Fantastic Mr. Fox

In his last two films, The Life Aquatic and The Darjeeling Limited, Wes Anderson swung far too close to the twin weaknesses of his films-- Aquatic felt so mannered and fussy as to barely be real at all, while Darjeeling got wrapped up in its trio of lead characters to the point that it failed to notice the entire country of India surrounding them.

Don't ask how, but somehow it required puppets for Anderson to finally get the balance right again. Fantastic Mr. Fox is Anderson's best film since The Royal Tenenbaums, and perhaps his funniest ever. Adapted from Roald Dahl's children's book with a healthy dash of Anderson's own quirks and taste, the movie is crowded with humor and good cheer, translating Anderson's typical themes-- complicated family relationships, envy and disappointment-- into a romp that's a delight without seeming simple or naive. After meticulously art directing his live-action films for years, Anderson finally has a perfectly precise sandbox in which to play, and he knows exactly what to do with it.

In both appearance and voice, Mr. Fox is George Clooney boiled down to his most cavalier, whiskey-voiced essence, a former raider of chicken coops who has finally opted for the simple life, settling down in an underground burrow with his wife Mrs. Fox (Meryl Streep) and his misfit son Ash (Jason Schwartzman). But much as Royal Tenenbaum and Steve Zissou couldn't leave well enough alone, Mr. Fox isn't quite satisfied; a move into a comfy treehouse provides him a direct view of the three biggest chicken farms in the area, and it's not long before Mr. Fox and his trusty possum sidekick Kylie (Wally Wolodarsky) are donning their bandit hats and raiding the henhouses yet again.

The three farmers Boggis, Bunce and Bean-- one fat, one short, one lean, as the song goes-- are furious to find that Mr. Fox has outsmarted them again, and force the Fox family, plus the other animals in the area, to burrow underground as the farmers attempt to dig up the culprit. It's an inconvenient time, given that Mrs. Fox is furious at her husband for resuming his thieving ways, and Ash is steaming with envy at his visiting cousin Kristofferson (Eric Anderson), who has all the social and athletic skills that Ash wants more than anything. Anderson fans won't be surprised when they see the unlikely family unit cooped up together and squabbling, but with the farmer mayhem going on above ground and so many tricks and schemes to execute amongst the animals, it's amazing how much fun it all still is.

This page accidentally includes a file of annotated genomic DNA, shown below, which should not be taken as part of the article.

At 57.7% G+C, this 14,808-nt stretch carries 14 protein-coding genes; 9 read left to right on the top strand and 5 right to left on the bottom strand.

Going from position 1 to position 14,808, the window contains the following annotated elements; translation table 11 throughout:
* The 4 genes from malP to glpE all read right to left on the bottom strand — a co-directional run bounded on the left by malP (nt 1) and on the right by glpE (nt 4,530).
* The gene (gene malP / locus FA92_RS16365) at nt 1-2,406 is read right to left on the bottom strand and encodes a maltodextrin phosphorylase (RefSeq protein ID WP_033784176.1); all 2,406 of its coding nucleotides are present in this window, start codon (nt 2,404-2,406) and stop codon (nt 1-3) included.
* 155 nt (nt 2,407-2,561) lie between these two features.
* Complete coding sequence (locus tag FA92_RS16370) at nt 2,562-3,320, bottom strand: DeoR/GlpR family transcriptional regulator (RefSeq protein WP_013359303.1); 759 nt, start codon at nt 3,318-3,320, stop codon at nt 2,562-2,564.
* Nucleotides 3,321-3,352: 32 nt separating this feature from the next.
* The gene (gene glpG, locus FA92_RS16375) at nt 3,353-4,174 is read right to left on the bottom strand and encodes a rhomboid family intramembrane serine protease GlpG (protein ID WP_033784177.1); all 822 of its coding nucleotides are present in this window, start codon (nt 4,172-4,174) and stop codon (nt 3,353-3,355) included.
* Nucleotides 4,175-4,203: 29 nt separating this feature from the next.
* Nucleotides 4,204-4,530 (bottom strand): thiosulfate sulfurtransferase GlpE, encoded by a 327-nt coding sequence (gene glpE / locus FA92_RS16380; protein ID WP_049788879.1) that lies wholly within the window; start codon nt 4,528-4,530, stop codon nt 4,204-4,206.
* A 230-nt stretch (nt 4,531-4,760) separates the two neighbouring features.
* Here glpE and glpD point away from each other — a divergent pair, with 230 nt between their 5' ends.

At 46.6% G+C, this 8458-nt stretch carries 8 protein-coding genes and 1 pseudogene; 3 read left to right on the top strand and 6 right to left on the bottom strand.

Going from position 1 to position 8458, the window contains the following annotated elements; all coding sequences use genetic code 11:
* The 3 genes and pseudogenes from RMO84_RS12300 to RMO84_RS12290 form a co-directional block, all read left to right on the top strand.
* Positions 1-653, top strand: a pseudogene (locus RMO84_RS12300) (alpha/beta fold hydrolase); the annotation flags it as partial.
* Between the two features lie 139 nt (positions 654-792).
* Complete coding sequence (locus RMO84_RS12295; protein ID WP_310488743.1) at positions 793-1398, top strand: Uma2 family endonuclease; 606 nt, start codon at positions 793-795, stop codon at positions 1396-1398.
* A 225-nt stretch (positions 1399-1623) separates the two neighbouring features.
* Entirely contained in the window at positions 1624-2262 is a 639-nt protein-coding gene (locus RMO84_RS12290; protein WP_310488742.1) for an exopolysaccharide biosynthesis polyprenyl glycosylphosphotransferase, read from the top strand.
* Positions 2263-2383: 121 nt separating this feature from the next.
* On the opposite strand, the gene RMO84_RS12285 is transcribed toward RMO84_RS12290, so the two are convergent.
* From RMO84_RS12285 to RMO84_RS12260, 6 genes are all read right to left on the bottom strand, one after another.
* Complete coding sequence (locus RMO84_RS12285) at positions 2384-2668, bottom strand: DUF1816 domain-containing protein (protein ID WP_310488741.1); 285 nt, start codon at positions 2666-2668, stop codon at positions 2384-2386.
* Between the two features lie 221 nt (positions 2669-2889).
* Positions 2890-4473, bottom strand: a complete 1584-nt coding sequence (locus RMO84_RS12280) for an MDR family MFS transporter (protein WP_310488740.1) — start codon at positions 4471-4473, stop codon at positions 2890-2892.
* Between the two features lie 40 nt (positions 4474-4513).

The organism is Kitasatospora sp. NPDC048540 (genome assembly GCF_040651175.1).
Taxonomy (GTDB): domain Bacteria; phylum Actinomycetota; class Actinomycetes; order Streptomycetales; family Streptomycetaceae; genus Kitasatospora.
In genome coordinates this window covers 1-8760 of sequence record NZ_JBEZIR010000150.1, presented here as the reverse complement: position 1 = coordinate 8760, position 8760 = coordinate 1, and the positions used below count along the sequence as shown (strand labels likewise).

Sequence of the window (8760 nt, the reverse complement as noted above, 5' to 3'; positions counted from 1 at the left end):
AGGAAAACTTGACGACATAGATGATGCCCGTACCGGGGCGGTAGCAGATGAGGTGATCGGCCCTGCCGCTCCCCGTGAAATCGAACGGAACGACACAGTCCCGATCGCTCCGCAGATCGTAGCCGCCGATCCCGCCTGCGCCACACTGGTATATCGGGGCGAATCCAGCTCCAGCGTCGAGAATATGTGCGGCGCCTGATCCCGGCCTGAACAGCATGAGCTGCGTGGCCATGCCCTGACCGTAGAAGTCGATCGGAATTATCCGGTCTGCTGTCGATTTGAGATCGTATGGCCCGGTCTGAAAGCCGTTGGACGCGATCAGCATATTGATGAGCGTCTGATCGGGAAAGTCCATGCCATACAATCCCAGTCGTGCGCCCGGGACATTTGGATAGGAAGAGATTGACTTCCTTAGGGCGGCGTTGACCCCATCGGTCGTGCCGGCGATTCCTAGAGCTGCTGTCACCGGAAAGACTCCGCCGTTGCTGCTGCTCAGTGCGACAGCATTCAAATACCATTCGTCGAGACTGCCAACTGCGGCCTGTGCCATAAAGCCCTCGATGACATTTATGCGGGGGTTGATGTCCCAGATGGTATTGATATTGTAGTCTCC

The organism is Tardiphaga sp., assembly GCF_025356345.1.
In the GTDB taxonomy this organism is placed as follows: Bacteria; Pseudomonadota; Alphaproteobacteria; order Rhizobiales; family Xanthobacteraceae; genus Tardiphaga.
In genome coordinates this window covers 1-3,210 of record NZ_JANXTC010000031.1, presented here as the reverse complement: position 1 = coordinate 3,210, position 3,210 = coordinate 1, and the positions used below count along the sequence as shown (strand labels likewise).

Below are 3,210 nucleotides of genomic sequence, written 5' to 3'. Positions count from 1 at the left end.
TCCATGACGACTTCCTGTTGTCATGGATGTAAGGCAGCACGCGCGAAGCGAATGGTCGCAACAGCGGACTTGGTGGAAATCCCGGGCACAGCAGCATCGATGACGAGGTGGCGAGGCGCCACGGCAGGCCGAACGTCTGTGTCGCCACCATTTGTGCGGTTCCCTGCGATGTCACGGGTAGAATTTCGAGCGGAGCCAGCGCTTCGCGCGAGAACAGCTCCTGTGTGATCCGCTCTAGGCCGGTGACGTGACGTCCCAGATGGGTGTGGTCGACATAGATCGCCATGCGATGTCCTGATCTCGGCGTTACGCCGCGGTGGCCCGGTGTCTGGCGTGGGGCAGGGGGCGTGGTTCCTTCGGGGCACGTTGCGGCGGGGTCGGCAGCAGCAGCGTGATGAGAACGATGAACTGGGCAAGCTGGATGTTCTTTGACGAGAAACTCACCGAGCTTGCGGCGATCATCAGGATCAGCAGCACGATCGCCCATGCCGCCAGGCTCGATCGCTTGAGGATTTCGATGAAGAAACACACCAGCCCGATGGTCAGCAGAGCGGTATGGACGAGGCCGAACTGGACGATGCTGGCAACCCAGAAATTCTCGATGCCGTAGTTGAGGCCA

For a movie that starts out so crazily plotted and energetic, Mr. Fox does flag a bit once the animals have dug into their underground city and the farmers are essentially waiting for Fox's next move. But it's not just the densely packed frames, something funny or important stuffed into every corner and inventive filmmaking taking place in every scene, that will keep viewers of all ages interested. Anderson takes Dahl's gift for names and jokes and turns it into a whole new kind of absurdism, in which all possible swear words are replaced with "cuss" and Ash constantly insists, to no one in particular, that he truly wants to be considered an athlete. The voice cast, which also includes Bill Murray and a wonderfully laconic Willem Dafoe as a treacherous rat, is fully invested; whether or not it's due to Anderson's gambit of having them all together acting out the scene, the actors jive perfectly with the movie's deadpan silly style.

The herky-jerky animation, in which fox fur bristles for no reason and movements all seem a little stilted, takes some getting used to, but eventually serves to create an enchanting kind of world all its own. Anderson and his animators have fun with it too, using impossible geography in chase scenes and animating amorphous things like smoke and water in a way that teases the boundary of realism. Each scene is a different kind of visual delight, and the more finicky aspects of Anderson's style, like natty corduroy suits or dead-center framing, feel utterly at home in Mr. Fox's world.

Even though it tackles some of the themes of loneliness and resentment that categorized many of Anderson's earlier films, Fantastic Mr. Fox is in every way a children's movie, the kind that actually respects a younger audience's ability to understand nuance while fully embracing a wild silliness that seems to come directly from Anderson's inner child, a creature I might have previously doubted could possibly exist. 11 years after Max Fischer built his aquarium, Anderson has once again figured out how to have fun and, this time, let us in on the adventure.

Katey Rich

Staff Writer at CinemaBlend